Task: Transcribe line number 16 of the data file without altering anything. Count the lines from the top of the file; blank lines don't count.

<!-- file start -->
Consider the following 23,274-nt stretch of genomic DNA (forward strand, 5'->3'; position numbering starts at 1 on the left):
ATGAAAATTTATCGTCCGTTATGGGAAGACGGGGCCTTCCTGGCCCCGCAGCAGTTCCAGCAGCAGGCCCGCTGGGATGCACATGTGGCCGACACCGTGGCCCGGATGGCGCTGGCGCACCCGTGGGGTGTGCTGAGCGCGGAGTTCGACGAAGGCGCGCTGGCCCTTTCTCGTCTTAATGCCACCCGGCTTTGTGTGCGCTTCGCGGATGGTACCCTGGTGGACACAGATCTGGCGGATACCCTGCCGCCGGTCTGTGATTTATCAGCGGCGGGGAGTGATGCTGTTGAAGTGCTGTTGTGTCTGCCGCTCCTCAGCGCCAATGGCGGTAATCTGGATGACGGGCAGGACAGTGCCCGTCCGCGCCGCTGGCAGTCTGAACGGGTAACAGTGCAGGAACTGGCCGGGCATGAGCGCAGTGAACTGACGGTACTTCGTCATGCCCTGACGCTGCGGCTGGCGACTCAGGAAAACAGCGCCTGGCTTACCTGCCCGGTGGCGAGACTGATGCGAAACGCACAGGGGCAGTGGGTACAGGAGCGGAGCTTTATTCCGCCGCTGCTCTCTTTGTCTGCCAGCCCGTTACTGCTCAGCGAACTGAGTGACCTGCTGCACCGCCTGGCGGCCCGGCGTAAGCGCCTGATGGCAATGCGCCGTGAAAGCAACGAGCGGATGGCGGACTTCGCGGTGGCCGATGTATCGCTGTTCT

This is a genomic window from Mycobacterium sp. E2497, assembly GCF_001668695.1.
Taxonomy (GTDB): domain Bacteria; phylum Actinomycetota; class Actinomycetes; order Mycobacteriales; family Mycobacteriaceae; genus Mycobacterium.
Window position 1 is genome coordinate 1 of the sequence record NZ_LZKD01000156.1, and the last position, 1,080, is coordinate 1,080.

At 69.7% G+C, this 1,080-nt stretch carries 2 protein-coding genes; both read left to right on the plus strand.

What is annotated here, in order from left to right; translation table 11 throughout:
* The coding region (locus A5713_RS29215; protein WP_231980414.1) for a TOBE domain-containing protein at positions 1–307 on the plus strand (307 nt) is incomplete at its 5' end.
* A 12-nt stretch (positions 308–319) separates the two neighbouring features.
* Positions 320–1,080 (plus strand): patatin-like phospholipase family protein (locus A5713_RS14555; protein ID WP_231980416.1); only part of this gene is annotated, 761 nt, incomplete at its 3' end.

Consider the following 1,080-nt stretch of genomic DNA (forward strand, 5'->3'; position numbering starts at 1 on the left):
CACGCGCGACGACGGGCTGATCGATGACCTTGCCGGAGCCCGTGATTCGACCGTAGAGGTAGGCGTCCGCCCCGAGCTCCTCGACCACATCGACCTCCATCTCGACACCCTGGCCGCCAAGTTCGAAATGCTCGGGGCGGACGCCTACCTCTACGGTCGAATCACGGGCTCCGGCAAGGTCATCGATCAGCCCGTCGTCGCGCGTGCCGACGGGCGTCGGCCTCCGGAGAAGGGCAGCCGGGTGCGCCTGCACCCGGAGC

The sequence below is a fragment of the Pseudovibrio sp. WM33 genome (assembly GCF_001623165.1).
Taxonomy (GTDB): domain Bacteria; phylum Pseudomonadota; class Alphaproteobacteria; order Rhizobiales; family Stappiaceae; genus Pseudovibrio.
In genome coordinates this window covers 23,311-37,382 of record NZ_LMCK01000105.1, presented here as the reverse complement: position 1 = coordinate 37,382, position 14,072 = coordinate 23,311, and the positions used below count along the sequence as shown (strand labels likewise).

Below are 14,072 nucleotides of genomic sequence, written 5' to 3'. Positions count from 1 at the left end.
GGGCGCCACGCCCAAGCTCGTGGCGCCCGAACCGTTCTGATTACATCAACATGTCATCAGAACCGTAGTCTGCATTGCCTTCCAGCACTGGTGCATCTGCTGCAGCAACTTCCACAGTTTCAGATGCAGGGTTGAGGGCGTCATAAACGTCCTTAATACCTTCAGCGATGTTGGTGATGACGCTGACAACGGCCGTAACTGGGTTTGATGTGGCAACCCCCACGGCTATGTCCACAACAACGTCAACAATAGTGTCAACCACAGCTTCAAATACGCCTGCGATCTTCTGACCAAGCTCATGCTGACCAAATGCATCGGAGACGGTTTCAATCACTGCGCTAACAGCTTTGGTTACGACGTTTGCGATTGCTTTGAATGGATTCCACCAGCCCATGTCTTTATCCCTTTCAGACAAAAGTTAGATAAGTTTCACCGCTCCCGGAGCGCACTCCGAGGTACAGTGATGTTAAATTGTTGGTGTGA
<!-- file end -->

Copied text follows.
Below are 14,072 nucleotides of genomic sequence, written 5' to 3'. Positions count from 1 at the left end.